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Gray Convenes a Jobs Summit

James Wright | 12/15/2010, 5:50 p.m.
D.C. Mayor-elect Vincent Gray listens as business executives and university leaders discuss ways to bring more jobs to the District.  Photo by Victor Holt


Business Leaders Discuss Ways to Create Jobs in the District

More than 50 leaders in fields that include non-profits, labor and academia recently met with the mayor-elect of the District of Columbia to discuss ways to attract more jobs to the nation's capital and effective methods to get District residents back to work.

D.C. Mayor-elect Vincent Gray convened a jobs summit in the offices of the law firm of Arnold & Porter in Northwest on Mon., Dec. 13 for input from the business community as to how to jump start employment in the city. Gray said that the nation's recession has had a negative impact on the economy of the District and its residents' ability to find jobs.

"I decided to bring together a variety of sectors to talk about what we can do to get people jobs in the District of Columbia," Gray, 68, said.

"We have about 700,000 jobs in the city but only one-third of those jobs are held by District residents. The rest go to people who live in Maryland and Virginia and other places as well."

Recent numbers from the U.S. Department of Labor's Bureau of Labor Statistics shows that while the Washington D.C. metropolitan area posted a 5.6 percent jobless rate -- the lowest of any large city and its surrounding suburbs in the country -- the District itself hovers around 9.5 percent. It has been well-documented by studies conducted by think-tanks and the District's Department of Employment Services that predominantly Black Ward 8 in Southeast has the city's highest unemployment rate in the city at 30 percent while predominantly White Ward 3 in Northwest has only 3 percent.

D.C. Council Chairman-elect Kwame Brown said that a serious effort must be made to combat joblessness in eastern Washington.

"The condition of high unemployment in Wards 7 and 8 has been around since I have been a kid," Brown, 40, said.

"We need to create meaningful jobs for people with training programs that produce results. It may be a situation where people are in the wrong industry, where that industry is no longer viable."
Stephen Fuller, the director of Center for Regional Analysis at George Mason University in Fairfax, Va., said that the District has an economy that is resilient because the job growth is focused in areas that include the federal government, health services and education, which will need skilled workers. He said that the key to the District economy is getting its residents ready for the jobs in the hot areas without too much effort.

One problem that was consistently pointed out by the group focused on hiring ex-offenders. Both Fuller and Gray said that about 2,500 citizens return from incarceration each year and have to deal with hostile potential employers.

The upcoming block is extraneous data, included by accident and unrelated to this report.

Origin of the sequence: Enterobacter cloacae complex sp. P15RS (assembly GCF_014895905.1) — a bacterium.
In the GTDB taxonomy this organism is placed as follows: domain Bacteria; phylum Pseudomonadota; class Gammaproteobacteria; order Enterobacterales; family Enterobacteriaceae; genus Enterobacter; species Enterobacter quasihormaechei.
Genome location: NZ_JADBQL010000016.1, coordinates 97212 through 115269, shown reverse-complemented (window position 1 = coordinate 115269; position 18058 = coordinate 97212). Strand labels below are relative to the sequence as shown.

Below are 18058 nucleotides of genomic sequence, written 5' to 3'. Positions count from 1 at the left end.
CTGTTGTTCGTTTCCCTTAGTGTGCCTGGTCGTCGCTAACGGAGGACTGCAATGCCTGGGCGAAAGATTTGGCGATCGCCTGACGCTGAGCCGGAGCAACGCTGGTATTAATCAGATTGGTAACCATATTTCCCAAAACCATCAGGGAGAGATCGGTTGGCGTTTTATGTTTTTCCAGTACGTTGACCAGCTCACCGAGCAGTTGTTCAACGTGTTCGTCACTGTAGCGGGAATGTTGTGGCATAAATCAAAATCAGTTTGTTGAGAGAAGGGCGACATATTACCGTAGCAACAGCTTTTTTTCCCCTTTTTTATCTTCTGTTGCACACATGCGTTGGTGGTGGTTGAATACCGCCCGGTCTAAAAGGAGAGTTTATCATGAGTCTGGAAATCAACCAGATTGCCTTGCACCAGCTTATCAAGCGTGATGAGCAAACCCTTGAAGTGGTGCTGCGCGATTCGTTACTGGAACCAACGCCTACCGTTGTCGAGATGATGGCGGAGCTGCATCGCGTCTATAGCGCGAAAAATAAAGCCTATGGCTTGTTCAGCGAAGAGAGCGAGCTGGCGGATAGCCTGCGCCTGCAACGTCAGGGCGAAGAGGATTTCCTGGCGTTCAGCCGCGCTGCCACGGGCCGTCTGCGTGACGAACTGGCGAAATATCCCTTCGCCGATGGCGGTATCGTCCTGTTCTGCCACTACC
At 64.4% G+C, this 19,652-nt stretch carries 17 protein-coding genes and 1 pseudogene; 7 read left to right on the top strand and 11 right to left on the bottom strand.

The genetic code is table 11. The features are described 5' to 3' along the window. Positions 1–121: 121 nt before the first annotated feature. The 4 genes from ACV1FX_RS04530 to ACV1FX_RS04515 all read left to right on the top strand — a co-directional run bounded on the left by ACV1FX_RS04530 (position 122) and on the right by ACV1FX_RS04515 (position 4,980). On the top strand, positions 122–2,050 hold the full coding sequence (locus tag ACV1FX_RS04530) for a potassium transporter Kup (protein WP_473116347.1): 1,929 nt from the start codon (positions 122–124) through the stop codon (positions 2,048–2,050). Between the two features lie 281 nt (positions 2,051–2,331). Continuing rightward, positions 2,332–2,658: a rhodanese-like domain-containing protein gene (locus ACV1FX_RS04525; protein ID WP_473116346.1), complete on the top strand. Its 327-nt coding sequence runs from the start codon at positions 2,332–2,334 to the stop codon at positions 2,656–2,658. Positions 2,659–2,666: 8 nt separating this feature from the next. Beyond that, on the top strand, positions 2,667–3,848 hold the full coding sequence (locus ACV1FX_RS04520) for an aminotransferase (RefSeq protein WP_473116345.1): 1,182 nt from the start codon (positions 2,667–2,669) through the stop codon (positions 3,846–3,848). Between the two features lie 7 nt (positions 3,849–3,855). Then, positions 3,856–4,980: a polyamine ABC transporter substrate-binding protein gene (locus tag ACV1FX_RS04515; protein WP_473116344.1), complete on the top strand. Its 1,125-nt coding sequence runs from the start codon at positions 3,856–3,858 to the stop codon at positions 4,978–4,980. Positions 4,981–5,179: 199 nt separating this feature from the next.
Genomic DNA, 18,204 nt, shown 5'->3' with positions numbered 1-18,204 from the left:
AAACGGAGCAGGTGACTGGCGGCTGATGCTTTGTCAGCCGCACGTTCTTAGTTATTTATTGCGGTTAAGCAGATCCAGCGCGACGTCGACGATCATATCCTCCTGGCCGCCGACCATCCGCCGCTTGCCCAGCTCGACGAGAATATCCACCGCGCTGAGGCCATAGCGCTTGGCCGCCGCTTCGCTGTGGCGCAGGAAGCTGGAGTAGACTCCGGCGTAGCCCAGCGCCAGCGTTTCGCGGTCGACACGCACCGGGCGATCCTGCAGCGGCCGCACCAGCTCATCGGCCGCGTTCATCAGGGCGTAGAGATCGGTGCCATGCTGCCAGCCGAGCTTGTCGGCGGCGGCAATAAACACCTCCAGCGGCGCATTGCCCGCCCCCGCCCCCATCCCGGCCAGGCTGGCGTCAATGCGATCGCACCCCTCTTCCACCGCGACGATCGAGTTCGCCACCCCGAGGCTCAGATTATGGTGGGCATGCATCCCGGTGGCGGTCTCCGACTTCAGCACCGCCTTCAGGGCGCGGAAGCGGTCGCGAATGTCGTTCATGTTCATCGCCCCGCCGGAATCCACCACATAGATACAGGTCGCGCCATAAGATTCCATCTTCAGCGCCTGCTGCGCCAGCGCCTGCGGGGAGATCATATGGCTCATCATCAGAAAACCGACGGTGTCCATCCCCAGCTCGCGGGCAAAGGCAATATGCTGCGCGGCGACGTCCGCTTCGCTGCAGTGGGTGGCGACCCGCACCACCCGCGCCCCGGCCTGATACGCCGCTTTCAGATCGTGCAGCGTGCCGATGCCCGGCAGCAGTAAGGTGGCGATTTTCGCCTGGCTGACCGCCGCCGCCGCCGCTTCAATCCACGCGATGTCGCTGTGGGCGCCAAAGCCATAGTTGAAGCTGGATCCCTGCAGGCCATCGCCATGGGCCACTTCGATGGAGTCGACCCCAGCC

Thomas Graham, the president of the Pepco Region which services 720,000 customers in the District, Prince George's and Montgomery counties in Maryland, said that felony records remain the number one deterrent to hiring at his company. Graham, 50, said that many times those with felony records also cannot pass a fifth grade aptitude examination and a drug test.

Bill Dean, the chief executive officer of MC Dean, headquartered in McLean, Va., said that the federal government needs to change its policy toward ex-felons, if they have served time for a non-violent charge. Dean also said that reading, writing and mathematics competency is not just a problem in the District but "everywhere."

The high illiteracy rate was repeatedly cited by the leaders as a problem in hiring District residents. The State Education Agency published a study in 2007 that said 36 percent of the District's residents are functionally illiterate.

Jonathan Gueverra, the chief executive officer of the Community College of the District of Columbia in Northeast, said that he is well aware of the illiteracy problem.

"We have found that 20 percent of our students have to take developmental education courses to prepare [them] to do academic work in our community college," Gueverra, 52, said.

"In addition, they need these courses to become workforce ready."

Gueverra recounted a story about a young man at the community college who showed up at a job interview wearing jeans.

"That young man is an example that career coaches are needed at the middle school level," he said.
Steven Knapp, the president of George Washington University in Northwest, said that he would take the lead in helping District residents find jobs by hosting a university job fair. He also wants to explore the possibility of hosting a symposium that would help District residents to find employment.
Gray said that he was pleased with the summit.

"I am uplifted by the commitment of the people who participated," he said.

"We have had a great conversation but it will not mean anything if nothing occurs in the aftermath." Wi

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